Can’t see the forest for the trees

OFF TANGENT - Aven Piramide - The Freeman

Too many minute details presented during long-winded discussions often thwart the achievement of a desired goal targeted by a given deliberative forum. Rather than illumine the topic under consideration, the deluge of details tends to cloud the issue and prevents progress instead. There is a common expression that is applicable to this situation. It is “can’t see the forest for the trees”. The example provided by the internet to explain the term is very graphic “the congressman became so involved in the wording of his bill that he couldn't see the forest for the trees; he did not realize that the bill could never pass.”

The Carbon Public Market has been the main source of many of our staple. We get our rice, corn, meat, fish vegetable and most consumer items from that market. Even when grocery stores and malls have sprouted all over the city, we still patronize the Carbon for many good reasons. But, what we knew of the market decades ago, seemed largely to continue today. Its structure and the way goods are sold are as they were since time immemorial. If I say that the Carbon market has defied time, I may not get into serious debate.

Reinventing this facility, as to upgrade it, is arguably an urgent call. Upgrading is an understatement. We, Cebuanos, deserve a new Carbon market that is a quantum leap in every aspect compared to its present condition. This principal facility needs to be re-engineered to meet the highest demands of health and sanitation and public comfort. Understandably, the cost is a big challenge. Since the city’s finances are tied in many basic services, it can lean on this thing called Public-Private-Partnership (PPP). This must be in the mind of Cebu City Mayor Edgardo Labella, when he entertained the idea of entering into a contract with a private corporation to develop the Carbon market.

A draft of a Joint Venture Agreement was given to the city council together with a resolution granting the mayor authority to sign it. The project is really good and perhaps on account of the urgency to sign the contract, it breezed through the sanggunian with nary a question. I have the draft which provides for a seemingly interminable period of 50 years and browsed through it as uninterestingly as one would read a newspaper. But, even if I have not put it under microscopic study, I came upon some provisions that would have deserved further discussion among our councilors. Conscious that I “can’t see the forest for the trees”, I will limit myself to just one point of concern. I will take up more concerns in future articles.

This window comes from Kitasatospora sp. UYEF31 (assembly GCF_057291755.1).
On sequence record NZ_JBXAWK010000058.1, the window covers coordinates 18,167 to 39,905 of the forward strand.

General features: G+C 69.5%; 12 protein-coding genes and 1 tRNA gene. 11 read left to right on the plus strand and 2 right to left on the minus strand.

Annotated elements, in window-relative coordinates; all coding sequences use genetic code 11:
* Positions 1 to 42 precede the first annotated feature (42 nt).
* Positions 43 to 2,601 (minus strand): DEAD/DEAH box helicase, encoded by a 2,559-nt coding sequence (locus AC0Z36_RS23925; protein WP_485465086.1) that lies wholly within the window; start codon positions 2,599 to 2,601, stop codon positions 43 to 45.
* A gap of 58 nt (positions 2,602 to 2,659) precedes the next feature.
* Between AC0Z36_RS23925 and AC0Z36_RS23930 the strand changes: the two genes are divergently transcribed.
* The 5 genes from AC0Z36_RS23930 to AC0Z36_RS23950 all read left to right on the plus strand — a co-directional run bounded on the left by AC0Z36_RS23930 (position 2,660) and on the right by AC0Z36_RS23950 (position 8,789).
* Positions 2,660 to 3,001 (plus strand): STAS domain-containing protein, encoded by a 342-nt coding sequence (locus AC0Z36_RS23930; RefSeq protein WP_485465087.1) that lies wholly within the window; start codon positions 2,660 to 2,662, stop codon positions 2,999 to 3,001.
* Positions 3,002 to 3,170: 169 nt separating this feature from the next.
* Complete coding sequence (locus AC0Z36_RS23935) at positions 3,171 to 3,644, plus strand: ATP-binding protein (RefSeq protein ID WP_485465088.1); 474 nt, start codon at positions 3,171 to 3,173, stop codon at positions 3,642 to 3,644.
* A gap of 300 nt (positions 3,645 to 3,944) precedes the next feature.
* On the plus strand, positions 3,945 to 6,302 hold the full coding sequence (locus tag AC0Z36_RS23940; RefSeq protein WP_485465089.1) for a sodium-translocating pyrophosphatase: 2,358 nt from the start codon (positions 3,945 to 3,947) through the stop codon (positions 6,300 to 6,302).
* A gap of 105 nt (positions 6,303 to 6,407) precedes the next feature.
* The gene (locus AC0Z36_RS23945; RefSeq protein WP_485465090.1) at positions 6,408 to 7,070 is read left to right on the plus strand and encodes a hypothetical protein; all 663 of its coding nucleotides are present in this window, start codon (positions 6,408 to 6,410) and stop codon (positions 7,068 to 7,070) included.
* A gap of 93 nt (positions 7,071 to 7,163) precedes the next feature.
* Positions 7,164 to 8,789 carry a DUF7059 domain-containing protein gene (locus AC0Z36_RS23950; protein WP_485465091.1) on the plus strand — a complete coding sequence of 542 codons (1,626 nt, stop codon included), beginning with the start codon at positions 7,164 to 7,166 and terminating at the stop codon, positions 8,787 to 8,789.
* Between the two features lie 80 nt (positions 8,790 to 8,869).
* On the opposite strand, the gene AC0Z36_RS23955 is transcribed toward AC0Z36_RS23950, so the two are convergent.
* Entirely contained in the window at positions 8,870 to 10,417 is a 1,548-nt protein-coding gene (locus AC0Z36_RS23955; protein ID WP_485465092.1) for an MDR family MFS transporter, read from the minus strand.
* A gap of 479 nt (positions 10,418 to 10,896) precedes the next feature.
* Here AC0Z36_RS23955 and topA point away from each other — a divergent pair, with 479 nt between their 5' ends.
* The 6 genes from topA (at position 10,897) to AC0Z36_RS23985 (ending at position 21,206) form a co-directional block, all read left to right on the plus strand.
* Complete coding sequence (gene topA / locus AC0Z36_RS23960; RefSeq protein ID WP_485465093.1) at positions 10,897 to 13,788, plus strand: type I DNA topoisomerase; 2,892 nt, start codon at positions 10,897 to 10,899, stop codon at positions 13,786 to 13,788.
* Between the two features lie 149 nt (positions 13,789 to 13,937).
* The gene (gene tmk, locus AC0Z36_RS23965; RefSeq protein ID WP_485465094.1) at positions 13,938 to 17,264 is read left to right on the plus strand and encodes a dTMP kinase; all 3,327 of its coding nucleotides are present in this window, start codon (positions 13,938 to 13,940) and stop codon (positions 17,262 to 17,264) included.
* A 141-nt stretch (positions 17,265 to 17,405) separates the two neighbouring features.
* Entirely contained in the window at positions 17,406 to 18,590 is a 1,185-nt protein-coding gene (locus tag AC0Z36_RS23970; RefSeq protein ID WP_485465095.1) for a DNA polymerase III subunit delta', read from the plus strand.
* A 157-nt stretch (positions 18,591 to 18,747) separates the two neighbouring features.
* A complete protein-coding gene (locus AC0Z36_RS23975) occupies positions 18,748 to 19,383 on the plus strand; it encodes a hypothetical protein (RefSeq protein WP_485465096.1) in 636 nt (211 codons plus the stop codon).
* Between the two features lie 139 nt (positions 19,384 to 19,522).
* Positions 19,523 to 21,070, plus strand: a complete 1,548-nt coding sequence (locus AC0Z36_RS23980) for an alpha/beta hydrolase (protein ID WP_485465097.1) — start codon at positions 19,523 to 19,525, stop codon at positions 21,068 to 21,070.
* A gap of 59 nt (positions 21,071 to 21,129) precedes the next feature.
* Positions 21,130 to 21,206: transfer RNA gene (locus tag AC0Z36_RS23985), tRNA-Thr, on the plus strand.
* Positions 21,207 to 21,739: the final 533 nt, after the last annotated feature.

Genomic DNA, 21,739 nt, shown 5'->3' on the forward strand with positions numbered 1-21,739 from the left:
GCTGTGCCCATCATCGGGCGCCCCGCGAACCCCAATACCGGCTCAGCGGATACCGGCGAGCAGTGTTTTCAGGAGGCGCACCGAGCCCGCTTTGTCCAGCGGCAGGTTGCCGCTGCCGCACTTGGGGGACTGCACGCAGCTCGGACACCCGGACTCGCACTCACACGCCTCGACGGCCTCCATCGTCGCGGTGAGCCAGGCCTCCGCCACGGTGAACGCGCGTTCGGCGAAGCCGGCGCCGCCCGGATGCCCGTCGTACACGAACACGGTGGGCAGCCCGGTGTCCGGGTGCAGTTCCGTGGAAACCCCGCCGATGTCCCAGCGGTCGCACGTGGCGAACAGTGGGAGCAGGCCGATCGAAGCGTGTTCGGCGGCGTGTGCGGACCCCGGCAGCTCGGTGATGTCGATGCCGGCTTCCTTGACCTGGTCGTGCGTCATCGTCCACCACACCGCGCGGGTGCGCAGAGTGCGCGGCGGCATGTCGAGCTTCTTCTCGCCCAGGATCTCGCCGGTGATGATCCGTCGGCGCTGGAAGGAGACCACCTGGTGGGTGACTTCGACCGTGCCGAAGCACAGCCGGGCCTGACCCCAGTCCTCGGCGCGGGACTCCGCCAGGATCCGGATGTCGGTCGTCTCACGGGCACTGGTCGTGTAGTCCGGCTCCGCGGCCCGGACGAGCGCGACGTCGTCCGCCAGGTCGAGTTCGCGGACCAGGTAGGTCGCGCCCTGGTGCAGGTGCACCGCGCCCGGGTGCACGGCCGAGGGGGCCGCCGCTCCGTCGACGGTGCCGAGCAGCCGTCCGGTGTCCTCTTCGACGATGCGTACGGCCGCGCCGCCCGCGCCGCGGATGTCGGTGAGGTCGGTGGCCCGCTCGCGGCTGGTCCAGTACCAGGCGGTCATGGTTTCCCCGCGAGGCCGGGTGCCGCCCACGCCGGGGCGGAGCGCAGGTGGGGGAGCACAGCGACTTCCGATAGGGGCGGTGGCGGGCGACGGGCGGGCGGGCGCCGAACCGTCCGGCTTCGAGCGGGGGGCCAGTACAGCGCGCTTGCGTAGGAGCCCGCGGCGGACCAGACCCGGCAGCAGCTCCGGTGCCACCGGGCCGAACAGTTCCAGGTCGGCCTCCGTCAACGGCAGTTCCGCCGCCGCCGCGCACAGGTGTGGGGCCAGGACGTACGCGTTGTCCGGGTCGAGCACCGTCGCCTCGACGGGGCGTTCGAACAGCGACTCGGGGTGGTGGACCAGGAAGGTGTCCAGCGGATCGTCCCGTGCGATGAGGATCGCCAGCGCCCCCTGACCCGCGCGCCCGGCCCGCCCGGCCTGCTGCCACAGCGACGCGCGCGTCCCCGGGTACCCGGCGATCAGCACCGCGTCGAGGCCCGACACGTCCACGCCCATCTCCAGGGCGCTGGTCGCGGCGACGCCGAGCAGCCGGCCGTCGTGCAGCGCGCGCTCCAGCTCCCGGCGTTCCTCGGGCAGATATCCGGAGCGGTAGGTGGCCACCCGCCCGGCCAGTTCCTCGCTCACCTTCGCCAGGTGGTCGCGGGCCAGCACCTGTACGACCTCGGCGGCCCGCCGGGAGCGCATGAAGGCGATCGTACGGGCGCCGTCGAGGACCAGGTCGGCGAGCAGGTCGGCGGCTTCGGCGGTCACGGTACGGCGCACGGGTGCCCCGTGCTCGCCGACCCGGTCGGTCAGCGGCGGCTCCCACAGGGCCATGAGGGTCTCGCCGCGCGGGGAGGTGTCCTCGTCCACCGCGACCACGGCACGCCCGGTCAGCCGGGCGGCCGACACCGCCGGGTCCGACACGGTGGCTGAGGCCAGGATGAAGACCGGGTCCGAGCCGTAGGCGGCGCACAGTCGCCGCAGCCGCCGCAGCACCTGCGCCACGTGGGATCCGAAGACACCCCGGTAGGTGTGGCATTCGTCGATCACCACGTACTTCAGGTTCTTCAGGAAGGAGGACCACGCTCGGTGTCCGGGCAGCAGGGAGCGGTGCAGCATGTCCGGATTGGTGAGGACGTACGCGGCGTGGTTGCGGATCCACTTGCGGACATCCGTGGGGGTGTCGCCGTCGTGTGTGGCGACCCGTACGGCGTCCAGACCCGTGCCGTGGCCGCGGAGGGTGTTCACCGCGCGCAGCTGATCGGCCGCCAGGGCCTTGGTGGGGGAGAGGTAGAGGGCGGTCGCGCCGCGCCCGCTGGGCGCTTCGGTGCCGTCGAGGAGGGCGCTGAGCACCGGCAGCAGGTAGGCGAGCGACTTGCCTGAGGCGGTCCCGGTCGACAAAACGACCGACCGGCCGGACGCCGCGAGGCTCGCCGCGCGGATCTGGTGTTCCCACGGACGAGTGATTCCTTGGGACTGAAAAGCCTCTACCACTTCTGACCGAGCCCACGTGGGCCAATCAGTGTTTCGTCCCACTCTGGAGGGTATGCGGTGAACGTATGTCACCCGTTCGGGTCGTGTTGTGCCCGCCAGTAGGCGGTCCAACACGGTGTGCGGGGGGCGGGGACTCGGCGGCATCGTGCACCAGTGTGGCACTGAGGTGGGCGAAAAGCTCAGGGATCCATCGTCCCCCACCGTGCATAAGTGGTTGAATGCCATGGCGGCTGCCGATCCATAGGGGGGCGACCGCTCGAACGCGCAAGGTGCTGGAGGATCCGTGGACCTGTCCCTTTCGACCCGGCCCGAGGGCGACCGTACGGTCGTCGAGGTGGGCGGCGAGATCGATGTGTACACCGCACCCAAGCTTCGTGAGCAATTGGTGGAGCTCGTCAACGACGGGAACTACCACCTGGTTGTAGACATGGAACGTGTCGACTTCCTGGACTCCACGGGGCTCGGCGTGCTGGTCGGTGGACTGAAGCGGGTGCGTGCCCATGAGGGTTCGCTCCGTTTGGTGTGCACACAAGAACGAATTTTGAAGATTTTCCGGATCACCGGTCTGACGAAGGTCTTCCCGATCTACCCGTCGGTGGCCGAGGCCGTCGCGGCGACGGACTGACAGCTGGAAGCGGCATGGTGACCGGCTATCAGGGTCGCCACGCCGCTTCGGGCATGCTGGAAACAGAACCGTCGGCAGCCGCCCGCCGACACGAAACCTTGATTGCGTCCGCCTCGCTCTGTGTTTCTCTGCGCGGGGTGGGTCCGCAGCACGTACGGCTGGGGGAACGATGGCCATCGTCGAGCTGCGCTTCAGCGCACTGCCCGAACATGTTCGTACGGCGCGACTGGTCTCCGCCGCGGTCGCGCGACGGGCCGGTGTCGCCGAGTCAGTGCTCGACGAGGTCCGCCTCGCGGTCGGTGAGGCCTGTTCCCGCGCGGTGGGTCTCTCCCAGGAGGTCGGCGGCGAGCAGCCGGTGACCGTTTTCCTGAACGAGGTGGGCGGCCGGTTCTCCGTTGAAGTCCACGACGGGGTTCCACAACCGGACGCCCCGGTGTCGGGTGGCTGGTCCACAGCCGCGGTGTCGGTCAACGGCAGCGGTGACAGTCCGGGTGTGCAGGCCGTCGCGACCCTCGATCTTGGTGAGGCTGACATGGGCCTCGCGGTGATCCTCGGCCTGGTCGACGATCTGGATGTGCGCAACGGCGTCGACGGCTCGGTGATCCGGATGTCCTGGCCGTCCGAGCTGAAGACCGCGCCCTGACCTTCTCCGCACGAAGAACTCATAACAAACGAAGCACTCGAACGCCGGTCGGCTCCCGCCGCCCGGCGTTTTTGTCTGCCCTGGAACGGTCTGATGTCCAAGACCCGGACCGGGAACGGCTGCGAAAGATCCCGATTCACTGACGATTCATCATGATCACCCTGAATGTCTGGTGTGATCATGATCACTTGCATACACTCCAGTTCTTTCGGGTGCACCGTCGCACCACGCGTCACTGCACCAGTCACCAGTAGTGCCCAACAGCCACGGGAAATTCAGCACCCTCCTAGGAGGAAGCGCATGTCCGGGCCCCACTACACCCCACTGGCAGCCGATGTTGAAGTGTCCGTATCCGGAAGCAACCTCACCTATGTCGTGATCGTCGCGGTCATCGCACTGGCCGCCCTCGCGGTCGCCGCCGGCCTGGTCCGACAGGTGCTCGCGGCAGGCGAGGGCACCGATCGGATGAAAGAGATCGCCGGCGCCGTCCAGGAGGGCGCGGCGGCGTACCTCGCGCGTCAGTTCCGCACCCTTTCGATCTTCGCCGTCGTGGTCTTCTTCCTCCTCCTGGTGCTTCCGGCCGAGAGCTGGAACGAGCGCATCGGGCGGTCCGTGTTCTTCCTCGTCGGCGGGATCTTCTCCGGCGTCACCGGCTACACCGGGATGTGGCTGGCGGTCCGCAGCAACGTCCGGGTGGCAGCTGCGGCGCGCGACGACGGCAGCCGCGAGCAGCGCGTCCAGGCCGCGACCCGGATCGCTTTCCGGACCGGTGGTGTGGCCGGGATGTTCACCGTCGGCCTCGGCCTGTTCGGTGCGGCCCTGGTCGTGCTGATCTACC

The draft MOA seems to allow the private party to form a Special Purpose Company (PSP) to assume all (of its) rights, responsibilities and obligations” in pursuing to the JVA. The explanation can be that it is necessary to create this other company, a subsidiary, to focus on the project because the principal is involved with too many other undertakings. I believe this is standard practice. But, do our councilors know that the city, if the contract pushes through, will be dealing with an entity other than the private party? If something undesirable happens, say 30 years forward, the city can, theoretically speaking, only demand from this SPC? Yet, wonder of all wonders, the JVA variably mentions both the private company and the SPC in some indistinct provisions. In my lawyers’ instinct, this is a red flag.


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